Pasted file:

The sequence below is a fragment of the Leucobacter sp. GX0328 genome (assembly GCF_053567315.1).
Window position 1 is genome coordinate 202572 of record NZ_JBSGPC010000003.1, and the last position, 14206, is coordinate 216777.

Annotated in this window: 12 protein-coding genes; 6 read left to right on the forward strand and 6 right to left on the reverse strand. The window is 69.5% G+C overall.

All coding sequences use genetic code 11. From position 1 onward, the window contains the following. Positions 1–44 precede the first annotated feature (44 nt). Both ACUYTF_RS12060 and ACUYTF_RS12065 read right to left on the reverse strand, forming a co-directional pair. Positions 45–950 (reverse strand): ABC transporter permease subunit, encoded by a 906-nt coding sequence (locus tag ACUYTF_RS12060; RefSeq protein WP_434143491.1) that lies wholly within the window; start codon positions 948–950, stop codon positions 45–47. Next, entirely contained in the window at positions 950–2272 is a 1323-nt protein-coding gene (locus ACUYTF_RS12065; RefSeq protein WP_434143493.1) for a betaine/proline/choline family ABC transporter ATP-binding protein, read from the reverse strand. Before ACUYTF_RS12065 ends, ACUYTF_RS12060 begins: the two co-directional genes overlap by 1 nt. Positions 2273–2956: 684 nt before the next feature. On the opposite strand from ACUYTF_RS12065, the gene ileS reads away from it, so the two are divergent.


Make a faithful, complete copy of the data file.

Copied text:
The sequence below is a fragment of the Leucobacter sp. GX0328 genome (assembly GCF_053567315.1).
Window position 1 is genome coordinate 202572 of record NZ_JBSGPC010000003.1, and the last position, 14206, is coordinate 216777.

Annotated in this window: 12 protein-coding genes; 6 read left to right on the forward strand and 6 right to left on the reverse strand. The window is 69.5% G+C overall.

All coding sequences use genetic code 11. From position 1 onward, the window contains the following. Positions 1–44 precede the first annotated feature (44 nt). Both ACUYTF_RS12060 and ACUYTF_RS12065 read right to left on the reverse strand, forming a co-directional pair. Positions 45–950 (reverse strand): ABC transporter permease subunit, encoded by a 906-nt coding sequence (locus tag ACUYTF_RS12060; RefSeq protein WP_434143491.1) that lies wholly within the window; start codon positions 948–950, stop codon positions 45–47. Next, entirely contained in the window at positions 950–2272 is a 1323-nt protein-coding gene (locus ACUYTF_RS12065; RefSeq protein WP_434143493.1) for a betaine/proline/choline family ABC transporter ATP-binding protein, read from the reverse strand. Before ACUYTF_RS12065 ends, ACUYTF_RS12060 begins: the two co-directional genes overlap by 1 nt. Positions 2273–2956: 684 nt before the next feature. On the opposite strand from ACUYTF_RS12065, the gene ileS reads away from it, so the two are divergent.